Semi-Living Food: “Disembodied Cuisine”
Another way of treating living systems is by consuming them as food. Throughout history many humans have practiced some kind of division among living entities which are categorized as food or others (such as pets, ornaments, work etc.). These divisions are not always clear, and we must practice some kind of hypocrisy in order to be able to love and respect living things as well as to eat them.
Our latest project titled ‘Disembodied Cuisine’ will be shown in an international biological art exhibition” L’art Biotech’ in Nantes, France March 2003.
In the “Disembodied Cuisine” we will attempt to grow frog skeletal muscle over biopolymer for potential food consumption. A biopsy will be taken from an animal which will continue to live and be displayed in the gallery along side the growing “steak”. This installation will culminate in a “feast”. The idea and research into this project began in Harvard in 2000. The first steak we have grown was made out of pre-natal sheep cells (skeletal muscle). We used cells harvested as part of research into tissue engineering techniques in utero. The steak was grown from an animal that was not yet born.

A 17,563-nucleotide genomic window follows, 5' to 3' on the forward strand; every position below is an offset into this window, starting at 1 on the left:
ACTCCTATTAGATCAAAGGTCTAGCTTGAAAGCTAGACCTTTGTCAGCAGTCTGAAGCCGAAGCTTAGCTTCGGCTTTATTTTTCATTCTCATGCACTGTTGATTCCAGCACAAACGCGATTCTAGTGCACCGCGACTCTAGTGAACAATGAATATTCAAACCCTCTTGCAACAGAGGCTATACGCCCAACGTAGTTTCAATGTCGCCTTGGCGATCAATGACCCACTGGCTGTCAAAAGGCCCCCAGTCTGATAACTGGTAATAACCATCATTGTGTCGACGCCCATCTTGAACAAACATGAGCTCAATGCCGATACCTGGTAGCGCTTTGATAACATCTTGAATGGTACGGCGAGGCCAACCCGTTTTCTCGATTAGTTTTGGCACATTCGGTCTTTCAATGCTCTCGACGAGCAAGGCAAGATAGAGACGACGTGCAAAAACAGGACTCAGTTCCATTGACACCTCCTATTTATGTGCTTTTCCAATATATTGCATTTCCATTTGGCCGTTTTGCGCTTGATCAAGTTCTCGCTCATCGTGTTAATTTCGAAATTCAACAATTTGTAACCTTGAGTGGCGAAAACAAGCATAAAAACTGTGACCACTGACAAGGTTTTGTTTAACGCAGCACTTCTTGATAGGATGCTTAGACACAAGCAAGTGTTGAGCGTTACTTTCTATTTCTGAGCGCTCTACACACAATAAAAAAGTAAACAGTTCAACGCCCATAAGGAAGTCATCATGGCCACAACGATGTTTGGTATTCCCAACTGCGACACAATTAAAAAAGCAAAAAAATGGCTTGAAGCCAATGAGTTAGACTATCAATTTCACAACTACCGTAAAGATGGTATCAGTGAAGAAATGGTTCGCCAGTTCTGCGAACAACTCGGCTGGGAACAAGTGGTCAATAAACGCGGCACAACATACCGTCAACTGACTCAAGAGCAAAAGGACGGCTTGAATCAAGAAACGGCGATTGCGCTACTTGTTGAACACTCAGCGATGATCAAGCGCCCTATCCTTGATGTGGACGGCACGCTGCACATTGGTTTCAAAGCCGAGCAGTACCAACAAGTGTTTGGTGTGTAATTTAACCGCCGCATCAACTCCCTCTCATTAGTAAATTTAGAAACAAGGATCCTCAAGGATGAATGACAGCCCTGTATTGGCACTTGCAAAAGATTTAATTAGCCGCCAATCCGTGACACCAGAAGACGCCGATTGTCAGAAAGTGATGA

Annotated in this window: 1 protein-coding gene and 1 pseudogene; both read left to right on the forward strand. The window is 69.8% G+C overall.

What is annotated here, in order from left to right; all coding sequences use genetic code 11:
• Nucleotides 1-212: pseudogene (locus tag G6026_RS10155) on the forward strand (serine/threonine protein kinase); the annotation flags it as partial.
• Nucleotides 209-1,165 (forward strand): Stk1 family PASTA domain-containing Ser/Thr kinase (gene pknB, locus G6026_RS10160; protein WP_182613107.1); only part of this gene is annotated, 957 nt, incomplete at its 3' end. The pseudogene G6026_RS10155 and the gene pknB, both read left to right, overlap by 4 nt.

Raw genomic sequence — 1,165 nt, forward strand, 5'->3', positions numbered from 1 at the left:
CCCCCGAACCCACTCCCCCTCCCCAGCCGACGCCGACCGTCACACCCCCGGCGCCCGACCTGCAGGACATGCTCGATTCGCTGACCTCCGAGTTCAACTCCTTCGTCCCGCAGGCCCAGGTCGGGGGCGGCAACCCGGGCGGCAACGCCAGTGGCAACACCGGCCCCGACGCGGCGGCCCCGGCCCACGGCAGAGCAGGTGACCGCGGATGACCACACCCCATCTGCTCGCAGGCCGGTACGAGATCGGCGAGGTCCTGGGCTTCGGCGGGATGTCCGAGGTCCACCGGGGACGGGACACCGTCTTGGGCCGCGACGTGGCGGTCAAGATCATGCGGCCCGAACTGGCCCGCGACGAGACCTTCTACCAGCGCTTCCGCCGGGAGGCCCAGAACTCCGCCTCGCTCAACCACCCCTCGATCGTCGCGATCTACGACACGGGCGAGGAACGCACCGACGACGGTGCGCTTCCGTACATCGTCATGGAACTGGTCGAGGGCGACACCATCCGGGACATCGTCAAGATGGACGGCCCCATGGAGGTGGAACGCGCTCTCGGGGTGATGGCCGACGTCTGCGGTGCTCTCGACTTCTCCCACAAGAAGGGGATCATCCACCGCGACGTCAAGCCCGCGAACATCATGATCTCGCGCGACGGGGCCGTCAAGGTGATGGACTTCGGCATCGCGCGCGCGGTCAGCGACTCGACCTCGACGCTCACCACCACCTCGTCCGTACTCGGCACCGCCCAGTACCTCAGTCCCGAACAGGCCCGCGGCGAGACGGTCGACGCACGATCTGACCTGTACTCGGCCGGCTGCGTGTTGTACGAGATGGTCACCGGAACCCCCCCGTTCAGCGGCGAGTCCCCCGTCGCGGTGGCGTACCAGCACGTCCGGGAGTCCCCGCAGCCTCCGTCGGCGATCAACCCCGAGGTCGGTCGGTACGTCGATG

This piece deals with one of the most common zones of interaction between humans and other living systems and will probe the apparent uneasiness people feel when someone ‘messes’ with their food. Here the relationships with the Semi-Living are that of consumption and exploitation however, it is important to note that it is about “victimless” meat consumption. As the cells from the biopsy proliferate the ‘steak’ in vitro continues to grow and expand, while the source, the animal from which the cells were taken, is healing. Potentially this work presents a future in which there will be meat (or protein rich food) for vegetarians and the killing and suffering of animals destined for food consumption will be reduced. Furthermore, ecological and economical problems associated with the food industry (hence, growing grains to feed the animals and keeping them in basic conditions) can be reduced dramatically. However, by making our food a new class of object/being – a Semi-Living – we are risking of making the Semi-Living the new class for exploitation.